This arrest had brought Ingram to prominence within the small province and was no doubt used on his behalf in his application for the position of Winnipeg's first Chief of Police. Nevertheless Ingram had also been convicted for severely beating Joseph Debuc, a Winnipeg lawyer (and later Attorney General of Manitoba), after Debuc delivered the names of several participants in the City's September 1872 federal election riots – including Cornish - to the court.
Ingram (aka: Ingraham) originally fled to St. Paul, Minnesota, but subsequently returned and on June 21, 1873, he appeared before the court to answer to the charge. He was represented by Cornish who entered a guilty plea to common assault and "a most humble apology for the offense committed against his person, and to express the greatest sorrow and regret for his act."
Cornish explained to the court that Ingram was drunk at the time and under the "evil influence of bad advice" and "urged on to commit the offence by men altogether unworthy of the name — this young man, or rather boy, assaulted Mr. Dubuc." The plea was accepted by Dubuc and whatever sentence was imposed.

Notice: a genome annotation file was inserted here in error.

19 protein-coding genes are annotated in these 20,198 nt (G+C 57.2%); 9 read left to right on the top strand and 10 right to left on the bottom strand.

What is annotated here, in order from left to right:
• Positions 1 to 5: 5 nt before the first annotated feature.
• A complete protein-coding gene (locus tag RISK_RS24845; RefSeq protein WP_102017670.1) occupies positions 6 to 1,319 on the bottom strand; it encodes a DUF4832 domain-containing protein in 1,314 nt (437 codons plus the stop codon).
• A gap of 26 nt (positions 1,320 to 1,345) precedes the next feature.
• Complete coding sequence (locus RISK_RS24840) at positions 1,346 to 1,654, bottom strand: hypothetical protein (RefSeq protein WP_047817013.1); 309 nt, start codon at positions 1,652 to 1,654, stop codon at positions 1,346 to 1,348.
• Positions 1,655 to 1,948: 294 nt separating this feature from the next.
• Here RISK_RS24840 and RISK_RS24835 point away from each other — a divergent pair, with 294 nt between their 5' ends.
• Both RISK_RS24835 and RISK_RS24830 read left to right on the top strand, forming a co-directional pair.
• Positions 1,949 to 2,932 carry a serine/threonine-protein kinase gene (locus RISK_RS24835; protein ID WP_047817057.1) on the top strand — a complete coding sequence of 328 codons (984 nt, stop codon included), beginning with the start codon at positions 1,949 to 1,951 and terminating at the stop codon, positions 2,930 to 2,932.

With the formation of the Winnipeg City Police and with the official swearing-in of one hundred and fifty members of the NorthWest Mounted Police at Fort Garry on November 3, 1873, the Manitoba Provincial Police (MPP) were no longer required. The MPP was disbanded on February 28, 1874, but Richard Power was re-appointed as Chief and sole officer of the Provincial force because Ingram's jurisdiction did not extend beyond the borders of the town. There was no attempt by the Province to provide general police protection outside of the city limits and the new Municipal Act gave all municipalities the power to appoint their own constables.